A slew of declared and potential Republican presidential candidates trekked to New Hampshire this weekend for the two-day Republican Leadership Summit. Close to 20 prospective candidates — ranging from establishment types like New Jersey Gov. Chris Christie and Jeb Bush, to bottom-tier hopefuls like Donald Trump and John Bolton — used their stage time to discuss policy, ding the president, and assail presumptive Democratic nominee Hillary Clinton. “When Hillary Clinton travels, there’s going to need to be two planes,” Sen. Rand Paul (R-Ky.) said. “One for her and her entourage, and one for her baggage.”

Source: CNN, Politico

4.Poland summons U.S. ambassador over FBI head’s Holocaust remark
Poland on Sunday summoned the U.S. ambassador to protest FBI Director James Comey’s recent comment casting some blame on Poland for the Holocaust. “The murderers and accomplices of Germany, and Poland, and Hungary, and so many, many other places didn’t do something evil,” Comey said in a speech last week, which was then adapted as an opinion piece in The Washington Post. “They convinced themselves it was the right thing to do, the thing they had to do.” Poland’s ambassador to the U.S. called the comment “unacceptable” and a “falsification of history.”

Source: Reuters

5.Senior Revolutionary Guard rejects weapons inspections
A high-ranking member of Iran’s Revolutionary Guard on Saturdayinsisted weapons inspectors would be barred from visiting military sites under any final nuclear agreement. “Iran will not become a paradise for spies,” Gen. Hossein Salami said. “We will not roll out the red carpet for the enemy,” he added, saying that inspections would amount to Tehran “selling out.” Under a framework agreement reached last month between the U.S., Iran, and five world powers, international inspectors would be granted access to Iran’s nuclear facilities.

Source: The Associated Press

6.Putin walks back anti-U.S. rhetoric
Speaking on Russia’s state-run Rossiya channel on Saturday, President Vladimir Putin admitted that Moscow and Washington have “disagreements,” but that “there is something that unites us, that forces us to work together,” according to Reuters‘ translation of the remarks. “I mean general efforts directed at making the world economy more democratic, measured and balanced, so that the world order is more democratic,” Putin said. “We have a common agenda.” Putin’s comments came two days after he told a Russian phone-in show that the United States wants “not allies, but vassals,” and is behaving like the former Soviet Union in its overreaching foreign policy.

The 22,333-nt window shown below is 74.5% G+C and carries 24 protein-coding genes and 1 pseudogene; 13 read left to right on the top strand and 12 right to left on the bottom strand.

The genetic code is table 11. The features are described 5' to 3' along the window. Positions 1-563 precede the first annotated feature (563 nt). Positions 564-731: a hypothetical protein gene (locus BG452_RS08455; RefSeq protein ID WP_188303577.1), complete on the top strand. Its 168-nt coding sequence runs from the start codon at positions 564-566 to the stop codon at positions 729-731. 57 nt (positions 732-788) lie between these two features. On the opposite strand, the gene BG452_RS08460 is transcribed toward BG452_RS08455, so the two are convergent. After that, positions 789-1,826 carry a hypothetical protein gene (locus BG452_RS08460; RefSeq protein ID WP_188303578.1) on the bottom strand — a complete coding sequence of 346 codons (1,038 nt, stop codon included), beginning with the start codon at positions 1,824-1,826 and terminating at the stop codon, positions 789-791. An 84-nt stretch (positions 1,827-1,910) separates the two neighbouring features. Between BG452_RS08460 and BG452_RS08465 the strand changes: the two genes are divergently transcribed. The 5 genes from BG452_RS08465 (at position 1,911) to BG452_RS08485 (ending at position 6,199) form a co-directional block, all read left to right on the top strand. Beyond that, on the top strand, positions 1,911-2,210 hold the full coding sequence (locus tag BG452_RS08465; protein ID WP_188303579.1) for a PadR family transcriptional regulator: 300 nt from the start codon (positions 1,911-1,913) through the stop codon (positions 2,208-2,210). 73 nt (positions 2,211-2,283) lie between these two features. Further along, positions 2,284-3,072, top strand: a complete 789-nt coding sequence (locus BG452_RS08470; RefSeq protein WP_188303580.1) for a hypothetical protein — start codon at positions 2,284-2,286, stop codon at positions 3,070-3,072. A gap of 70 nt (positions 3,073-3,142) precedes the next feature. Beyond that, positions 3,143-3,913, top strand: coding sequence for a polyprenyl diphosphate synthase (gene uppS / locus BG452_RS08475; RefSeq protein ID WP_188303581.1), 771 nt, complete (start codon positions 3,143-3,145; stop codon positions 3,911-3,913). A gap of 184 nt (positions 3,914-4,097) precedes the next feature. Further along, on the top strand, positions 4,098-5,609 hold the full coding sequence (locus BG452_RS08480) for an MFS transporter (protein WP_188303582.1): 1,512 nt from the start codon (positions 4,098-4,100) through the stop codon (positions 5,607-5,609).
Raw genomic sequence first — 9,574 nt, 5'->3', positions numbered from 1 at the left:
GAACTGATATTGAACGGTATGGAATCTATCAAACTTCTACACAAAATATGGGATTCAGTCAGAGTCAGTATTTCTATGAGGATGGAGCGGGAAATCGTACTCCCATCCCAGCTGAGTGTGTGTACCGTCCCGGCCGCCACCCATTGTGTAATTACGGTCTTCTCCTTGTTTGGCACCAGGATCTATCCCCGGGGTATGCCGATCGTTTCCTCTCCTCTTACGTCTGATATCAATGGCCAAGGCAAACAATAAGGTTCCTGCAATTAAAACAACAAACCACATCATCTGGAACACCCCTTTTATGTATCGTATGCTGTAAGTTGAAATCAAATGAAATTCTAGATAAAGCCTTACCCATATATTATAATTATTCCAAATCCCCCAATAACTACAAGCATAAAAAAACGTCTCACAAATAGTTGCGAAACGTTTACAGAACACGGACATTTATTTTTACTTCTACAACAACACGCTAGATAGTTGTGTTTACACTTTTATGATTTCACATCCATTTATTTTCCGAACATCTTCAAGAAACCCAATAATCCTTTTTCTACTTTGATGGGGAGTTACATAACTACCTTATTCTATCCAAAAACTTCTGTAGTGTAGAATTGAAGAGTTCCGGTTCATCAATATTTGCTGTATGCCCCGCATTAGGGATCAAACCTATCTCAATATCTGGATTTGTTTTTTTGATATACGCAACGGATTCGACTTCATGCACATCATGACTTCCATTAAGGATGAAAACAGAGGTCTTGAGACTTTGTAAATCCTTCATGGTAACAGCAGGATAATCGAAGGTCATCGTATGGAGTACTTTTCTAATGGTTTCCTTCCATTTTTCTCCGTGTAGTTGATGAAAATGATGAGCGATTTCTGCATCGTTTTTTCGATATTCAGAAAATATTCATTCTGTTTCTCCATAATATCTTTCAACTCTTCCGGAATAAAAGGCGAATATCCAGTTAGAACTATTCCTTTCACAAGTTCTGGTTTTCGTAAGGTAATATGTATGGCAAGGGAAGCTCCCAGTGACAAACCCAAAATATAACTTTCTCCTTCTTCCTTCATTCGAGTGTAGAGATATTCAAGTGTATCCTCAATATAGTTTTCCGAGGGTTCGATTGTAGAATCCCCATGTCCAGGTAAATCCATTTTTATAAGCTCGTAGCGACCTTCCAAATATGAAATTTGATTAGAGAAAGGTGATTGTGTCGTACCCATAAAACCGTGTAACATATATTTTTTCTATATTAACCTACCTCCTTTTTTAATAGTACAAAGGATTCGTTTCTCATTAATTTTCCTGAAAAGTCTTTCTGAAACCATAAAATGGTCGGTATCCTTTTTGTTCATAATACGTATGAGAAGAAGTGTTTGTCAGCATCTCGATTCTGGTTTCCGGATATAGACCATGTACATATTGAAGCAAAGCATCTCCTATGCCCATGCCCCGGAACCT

Source: Reuters

7.ISIS claims to kill Ethiopian Christians
The Islamic State on Sunday released a video purporting to show the execution of two groups of captured Ethiopian Christians. The 29-minute video claims to show ISIS affiliates at two separate locations in Libya beheading or shooting to death prisoners, though a death toll was not immediately clear. Though the video has yet to be authenticated, it closely resembled previous ISIS propaganda videos depicting executions.

Source: CBS

8.California water board releases revised drought restrictions
California’s State Water Resources Control Board on Saturday released modified proposed conservation restrictions, adjusting the planned cuts based on water-saving efforts already underway. A former draft divided water suppliers into four tiers; the new framework places them into one of nine tiers — where water usage must be cut by anywhere from 8 percent to 36 percent — to “more equitably allocate” the restrictions. Water suppliers that do not meet their cuts could face fines of up to $10,000 per day. The board is expected to vote on the revised framework proposal in early May.

Source: The New York Times

9. Warriors open NBA playoffs with win
The NBA playoffs tipped off Saturday with the Golden State Warriors, owners of the best record in basketball, holding off the New Orleans Pelicans. Also Saturday, the Houston Rockets, Chicago Bulls, and Washington Wizards won the opening games of their first-round series. The playoffs continue Sunday with four more games.

Source: Sports Illustrated

10.Ringo Starr inducted into Rock and Roll Hall of Fame
Beatles drummer Ringo Starr was inducted into the Rock and Roll Hall of Fame on Saturday as a solo artist, making him the fourth and final member of the seminal band enshrined for his solo work. “As all the other drummers say, he just is something so special,” bandmate Paul McCartney said at the induction ceremony. The Hall’s 2015 class also included newcomers Lou Reed, Green Day, and Stevie Ray Vaughan and Double Trouble, among others.

Source: Rolling Stone

Rand Paul: Hillary Has So Much ‘Baggage’ She Needs An Extra Plane


AP Photo | J. Scott Applewhite

TPM LiveWire